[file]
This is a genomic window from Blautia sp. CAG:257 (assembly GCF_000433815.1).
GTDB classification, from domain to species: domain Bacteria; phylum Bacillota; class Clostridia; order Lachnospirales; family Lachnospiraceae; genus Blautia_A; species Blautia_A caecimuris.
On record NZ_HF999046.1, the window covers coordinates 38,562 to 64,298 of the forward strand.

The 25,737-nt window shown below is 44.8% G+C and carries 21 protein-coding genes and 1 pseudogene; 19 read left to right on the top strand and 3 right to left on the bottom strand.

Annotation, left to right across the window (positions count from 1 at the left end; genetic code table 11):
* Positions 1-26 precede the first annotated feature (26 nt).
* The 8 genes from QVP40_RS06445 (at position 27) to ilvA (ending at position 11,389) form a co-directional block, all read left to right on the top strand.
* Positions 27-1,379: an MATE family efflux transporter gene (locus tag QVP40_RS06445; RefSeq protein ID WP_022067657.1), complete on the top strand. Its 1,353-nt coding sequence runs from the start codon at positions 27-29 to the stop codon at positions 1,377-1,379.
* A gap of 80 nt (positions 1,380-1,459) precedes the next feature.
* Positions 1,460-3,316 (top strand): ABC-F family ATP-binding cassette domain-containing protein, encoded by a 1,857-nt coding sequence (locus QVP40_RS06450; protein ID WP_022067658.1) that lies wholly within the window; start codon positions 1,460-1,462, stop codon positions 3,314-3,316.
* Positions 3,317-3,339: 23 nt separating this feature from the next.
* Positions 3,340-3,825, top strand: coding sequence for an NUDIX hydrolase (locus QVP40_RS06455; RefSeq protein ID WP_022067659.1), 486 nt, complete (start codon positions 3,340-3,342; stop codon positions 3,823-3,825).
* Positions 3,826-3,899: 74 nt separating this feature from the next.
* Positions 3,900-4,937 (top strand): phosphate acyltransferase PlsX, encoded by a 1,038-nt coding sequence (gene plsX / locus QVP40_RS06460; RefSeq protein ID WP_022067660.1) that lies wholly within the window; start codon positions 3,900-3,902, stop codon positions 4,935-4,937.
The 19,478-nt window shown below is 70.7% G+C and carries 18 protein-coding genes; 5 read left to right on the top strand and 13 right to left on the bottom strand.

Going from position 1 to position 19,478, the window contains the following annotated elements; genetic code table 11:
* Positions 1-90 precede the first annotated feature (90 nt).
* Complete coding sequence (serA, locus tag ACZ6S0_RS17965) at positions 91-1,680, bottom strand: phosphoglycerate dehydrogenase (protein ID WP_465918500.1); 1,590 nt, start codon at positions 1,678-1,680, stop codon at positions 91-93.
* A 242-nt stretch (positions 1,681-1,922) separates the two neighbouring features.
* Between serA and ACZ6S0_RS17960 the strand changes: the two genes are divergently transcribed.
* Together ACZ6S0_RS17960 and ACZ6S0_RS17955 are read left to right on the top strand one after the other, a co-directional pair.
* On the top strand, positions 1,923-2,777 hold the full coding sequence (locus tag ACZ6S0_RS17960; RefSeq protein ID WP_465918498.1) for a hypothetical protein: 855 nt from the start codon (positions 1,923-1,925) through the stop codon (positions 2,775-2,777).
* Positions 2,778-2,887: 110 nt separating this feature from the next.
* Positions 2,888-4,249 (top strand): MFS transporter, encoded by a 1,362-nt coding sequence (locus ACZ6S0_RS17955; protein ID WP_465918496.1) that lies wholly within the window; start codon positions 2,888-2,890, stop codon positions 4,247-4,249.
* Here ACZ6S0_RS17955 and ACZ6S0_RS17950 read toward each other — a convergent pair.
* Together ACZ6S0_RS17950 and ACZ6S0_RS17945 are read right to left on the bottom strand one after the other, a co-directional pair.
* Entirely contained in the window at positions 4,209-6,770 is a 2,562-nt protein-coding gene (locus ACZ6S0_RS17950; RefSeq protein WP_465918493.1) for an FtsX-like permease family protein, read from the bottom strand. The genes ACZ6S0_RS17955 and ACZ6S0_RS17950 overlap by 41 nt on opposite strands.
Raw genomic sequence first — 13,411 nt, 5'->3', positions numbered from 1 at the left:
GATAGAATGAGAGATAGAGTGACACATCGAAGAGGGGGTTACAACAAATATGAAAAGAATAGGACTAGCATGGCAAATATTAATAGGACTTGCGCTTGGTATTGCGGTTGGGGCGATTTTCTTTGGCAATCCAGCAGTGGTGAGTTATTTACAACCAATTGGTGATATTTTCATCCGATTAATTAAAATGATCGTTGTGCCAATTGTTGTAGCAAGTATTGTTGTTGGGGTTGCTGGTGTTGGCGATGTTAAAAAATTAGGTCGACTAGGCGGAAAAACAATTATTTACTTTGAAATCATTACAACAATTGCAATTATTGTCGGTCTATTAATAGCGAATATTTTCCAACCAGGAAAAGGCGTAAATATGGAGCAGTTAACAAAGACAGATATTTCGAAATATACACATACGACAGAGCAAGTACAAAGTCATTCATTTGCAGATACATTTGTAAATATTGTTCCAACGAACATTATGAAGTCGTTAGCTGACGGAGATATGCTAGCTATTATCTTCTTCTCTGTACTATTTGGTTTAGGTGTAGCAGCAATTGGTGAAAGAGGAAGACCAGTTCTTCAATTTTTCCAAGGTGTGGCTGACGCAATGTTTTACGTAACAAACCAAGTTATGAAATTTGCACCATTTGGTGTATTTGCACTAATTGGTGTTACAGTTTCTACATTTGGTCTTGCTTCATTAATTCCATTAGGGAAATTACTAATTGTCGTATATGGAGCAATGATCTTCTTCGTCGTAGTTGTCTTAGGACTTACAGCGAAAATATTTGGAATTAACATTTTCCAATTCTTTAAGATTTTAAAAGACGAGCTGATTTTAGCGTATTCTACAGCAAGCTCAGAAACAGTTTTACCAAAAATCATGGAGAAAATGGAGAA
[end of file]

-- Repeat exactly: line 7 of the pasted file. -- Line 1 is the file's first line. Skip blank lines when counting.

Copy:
* The 8 genes from QVP40_RS06445 (at position 27) to ilvA (ending at position 11,389) form a co-directional block, all read left to right on the top strand.